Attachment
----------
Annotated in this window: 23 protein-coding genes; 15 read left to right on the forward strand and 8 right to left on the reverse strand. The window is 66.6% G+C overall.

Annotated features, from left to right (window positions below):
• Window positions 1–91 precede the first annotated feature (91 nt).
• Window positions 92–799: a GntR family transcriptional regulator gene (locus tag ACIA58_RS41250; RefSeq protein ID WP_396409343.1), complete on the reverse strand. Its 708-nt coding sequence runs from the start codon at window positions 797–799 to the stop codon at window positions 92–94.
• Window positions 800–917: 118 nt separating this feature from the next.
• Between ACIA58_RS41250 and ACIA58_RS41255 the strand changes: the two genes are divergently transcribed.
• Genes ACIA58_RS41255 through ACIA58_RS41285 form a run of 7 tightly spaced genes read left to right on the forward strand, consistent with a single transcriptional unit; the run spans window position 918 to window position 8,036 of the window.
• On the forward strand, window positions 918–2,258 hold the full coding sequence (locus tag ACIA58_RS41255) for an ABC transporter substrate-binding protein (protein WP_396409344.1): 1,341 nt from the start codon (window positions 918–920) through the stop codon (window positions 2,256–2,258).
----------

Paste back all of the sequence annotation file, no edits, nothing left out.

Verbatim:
Annotated in this window: 23 protein-coding genes; 15 read left to right on the forward strand and 8 right to left on the reverse strand. The window is 66.6% G+C overall.

Annotated features, from left to right (window positions below):
• Window positions 1–91 precede the first annotated feature (91 nt).
• Window positions 92–799: a GntR family transcriptional regulator gene (locus tag ACIA58_RS41250; RefSeq protein ID WP_396409343.1), complete on the reverse strand. Its 708-nt coding sequence runs from the start codon at window positions 797–799 to the stop codon at window positions 92–94.
• Window positions 800–917: 118 nt separating this feature from the next.
• Between ACIA58_RS41250 and ACIA58_RS41255 the strand changes: the two genes are divergently transcribed.
• Genes ACIA58_RS41255 through ACIA58_RS41285 form a run of 7 tightly spaced genes read left to right on the forward strand, consistent with a single transcriptional unit; the run spans window position 918 to window position 8,036 of the window.
• On the forward strand, window positions 918–2,258 hold the full coding sequence (locus tag ACIA58_RS41255) for an ABC transporter substrate-binding protein (protein WP_396409344.1): 1,341 nt from the start codon (window positions 918–920) through the stop codon (window positions 2,256–2,258).